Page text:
Waipā District Council chief executive, Garry Dyet, has announced he will depart the organisation in mid-2024 after nearly 45 years with the organisation.
The career public servant has spent the last 15 years as the Council’s chief executive.
“He has given Council seven months to find a replacement, only leaving once the 2024-2034 Long-Term Plan has been adopted,” said Waipā Mayor, Susan O’Regan.
“His extended notice will help take Council through what will be a very challenging few months as we confirm the Long-Term Plan. It will also allow a new chief executive to hit the ground running with key pieces of work completed and before we go into another election in 2025. That’s important and I am grateful for Garry’s considered approach.”
Mr Dyet began his career at Council in 1980, joining as a health inspector. He then moved to the planning function, completing a Master’s degree in public policy while working.
“I take huge pride that Waipā is recognised for excellent planning in terms of land-use and infrastructure. This Council has made robust infrastructure investments as well as investing in some amazing community facilities. It’s crystal clear not many districts can claim that and some now have serious issues to contend with,” he said.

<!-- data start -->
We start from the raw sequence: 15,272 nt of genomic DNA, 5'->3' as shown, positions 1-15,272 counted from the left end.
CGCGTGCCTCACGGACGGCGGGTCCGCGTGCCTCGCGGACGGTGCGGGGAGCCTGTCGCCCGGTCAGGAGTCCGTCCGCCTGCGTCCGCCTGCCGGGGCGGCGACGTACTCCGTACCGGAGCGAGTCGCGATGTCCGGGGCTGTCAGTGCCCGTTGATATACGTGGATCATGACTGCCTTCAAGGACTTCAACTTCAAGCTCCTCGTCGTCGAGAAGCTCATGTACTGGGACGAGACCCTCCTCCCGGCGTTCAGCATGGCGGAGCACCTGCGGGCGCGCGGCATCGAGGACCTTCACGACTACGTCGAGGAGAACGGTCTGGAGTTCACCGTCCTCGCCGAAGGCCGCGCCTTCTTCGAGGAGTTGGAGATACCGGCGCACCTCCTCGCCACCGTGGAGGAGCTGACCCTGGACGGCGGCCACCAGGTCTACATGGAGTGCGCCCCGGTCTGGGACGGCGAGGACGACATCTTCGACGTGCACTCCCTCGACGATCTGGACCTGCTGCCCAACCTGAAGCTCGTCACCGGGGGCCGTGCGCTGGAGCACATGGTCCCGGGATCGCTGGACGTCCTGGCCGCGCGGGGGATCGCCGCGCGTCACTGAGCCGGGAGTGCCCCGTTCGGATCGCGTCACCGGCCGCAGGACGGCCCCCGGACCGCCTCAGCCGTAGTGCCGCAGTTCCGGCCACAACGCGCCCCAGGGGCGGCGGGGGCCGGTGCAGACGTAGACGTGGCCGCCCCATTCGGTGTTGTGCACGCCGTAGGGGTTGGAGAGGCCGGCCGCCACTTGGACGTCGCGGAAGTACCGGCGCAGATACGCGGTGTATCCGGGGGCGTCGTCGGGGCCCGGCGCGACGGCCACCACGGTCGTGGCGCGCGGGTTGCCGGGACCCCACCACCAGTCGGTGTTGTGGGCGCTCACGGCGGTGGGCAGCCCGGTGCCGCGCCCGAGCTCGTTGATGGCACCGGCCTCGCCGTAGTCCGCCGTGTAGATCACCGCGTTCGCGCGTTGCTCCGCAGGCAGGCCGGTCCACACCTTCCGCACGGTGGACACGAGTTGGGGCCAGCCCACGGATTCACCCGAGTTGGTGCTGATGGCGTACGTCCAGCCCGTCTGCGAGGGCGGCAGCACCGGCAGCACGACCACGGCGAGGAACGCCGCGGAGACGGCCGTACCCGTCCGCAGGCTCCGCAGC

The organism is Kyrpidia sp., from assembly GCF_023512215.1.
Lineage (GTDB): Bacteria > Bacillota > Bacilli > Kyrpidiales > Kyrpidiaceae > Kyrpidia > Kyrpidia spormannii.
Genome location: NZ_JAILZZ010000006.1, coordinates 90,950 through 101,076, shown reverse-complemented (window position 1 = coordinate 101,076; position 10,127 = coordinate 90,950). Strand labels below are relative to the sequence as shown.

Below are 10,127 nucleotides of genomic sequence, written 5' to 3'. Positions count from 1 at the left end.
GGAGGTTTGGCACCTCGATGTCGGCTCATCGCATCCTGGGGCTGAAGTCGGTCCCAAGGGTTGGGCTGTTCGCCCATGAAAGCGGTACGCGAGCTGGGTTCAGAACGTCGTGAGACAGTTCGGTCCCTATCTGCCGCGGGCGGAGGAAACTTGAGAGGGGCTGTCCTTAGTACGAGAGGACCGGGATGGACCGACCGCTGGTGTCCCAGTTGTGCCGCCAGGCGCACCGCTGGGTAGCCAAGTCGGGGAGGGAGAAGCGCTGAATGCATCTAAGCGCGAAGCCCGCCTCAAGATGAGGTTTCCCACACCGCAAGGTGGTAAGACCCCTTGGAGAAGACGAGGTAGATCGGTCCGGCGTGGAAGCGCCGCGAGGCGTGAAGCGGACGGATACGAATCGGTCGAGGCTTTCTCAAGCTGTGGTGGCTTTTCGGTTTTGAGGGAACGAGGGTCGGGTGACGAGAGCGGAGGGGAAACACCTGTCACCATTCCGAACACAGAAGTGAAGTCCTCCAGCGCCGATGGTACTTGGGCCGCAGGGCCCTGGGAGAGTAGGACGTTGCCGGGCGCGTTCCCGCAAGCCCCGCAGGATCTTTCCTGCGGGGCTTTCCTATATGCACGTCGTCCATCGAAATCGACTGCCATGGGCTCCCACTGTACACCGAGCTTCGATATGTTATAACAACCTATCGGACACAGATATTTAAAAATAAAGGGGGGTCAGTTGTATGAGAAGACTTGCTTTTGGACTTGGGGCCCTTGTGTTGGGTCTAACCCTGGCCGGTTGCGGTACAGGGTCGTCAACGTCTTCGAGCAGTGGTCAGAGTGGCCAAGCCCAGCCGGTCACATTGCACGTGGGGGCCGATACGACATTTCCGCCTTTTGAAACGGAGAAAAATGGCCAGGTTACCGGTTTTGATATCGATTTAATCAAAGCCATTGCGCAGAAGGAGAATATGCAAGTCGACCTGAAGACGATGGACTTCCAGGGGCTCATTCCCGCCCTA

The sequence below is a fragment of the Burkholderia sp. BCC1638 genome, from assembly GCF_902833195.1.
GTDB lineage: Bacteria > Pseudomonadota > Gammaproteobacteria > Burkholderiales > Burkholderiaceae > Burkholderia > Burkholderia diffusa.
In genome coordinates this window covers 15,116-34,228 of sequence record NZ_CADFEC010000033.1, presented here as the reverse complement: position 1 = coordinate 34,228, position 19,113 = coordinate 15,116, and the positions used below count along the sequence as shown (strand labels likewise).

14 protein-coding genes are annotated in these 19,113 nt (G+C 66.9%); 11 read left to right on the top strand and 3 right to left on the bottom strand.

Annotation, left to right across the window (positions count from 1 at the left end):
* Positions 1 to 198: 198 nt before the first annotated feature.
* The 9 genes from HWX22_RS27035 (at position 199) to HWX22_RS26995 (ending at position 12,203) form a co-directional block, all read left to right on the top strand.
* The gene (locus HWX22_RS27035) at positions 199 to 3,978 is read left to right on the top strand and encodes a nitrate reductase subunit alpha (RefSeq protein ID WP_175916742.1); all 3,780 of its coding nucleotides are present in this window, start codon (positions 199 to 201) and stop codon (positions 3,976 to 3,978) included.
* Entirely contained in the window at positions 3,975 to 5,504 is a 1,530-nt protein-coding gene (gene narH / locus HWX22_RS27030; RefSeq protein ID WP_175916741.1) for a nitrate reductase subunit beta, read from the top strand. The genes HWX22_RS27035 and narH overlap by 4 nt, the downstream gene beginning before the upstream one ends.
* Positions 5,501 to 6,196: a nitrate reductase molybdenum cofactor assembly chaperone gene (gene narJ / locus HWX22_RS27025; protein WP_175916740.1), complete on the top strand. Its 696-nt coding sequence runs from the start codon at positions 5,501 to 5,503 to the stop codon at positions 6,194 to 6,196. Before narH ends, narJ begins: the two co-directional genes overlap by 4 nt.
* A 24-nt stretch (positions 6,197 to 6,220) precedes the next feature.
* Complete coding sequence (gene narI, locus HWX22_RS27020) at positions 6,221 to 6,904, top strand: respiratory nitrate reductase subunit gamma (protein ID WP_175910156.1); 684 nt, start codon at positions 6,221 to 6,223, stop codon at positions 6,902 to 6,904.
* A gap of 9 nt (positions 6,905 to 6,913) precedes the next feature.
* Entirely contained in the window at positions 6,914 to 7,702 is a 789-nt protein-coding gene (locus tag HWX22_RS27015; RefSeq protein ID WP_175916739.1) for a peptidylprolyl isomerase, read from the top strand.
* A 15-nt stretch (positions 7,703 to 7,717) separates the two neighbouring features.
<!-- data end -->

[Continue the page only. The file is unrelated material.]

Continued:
Over his tenure, Mr Dyet say she has had the advantage of “stable and strong political leadership” and, as chief executive, has worked under Mayors Alan Livingston, Jim Mylchreest and now O’Regan.
“I take my hat off to anyone who stands for public office. It is a role which has become increasingly difficult in an age of misinformation,” he said.
He said local governance has changed dramatically over the last five decades.
“Local government has gone through huge change in the last 45 years. In simpler times we were able to be closer to ratepayers and directly accountable for our decisions through standard democratic processes. In other words, the buck would stop with us and we could make changes accordingly.”
“Now we are awash in legislative and audit requirements, much of it pushed onto councils by central government without any understanding of what the impacts on our communities will be. It has been frustrating to watch it unfold because it has not always been positive.”
He said the coming seven months would be dominated by a financially challenging Long-Term Plan and by the adoption of the Ahu Ake Waipā Community Spatial Plan.
“There’s a lot going on and a lot for everyone to get their heads around and my job is still to help this organisation be as prepared as it can be.”
Mayor O’Regan said a replacement for Mr Dyet would be managed by an external recruiter with a recruitment search kicking off in the new year.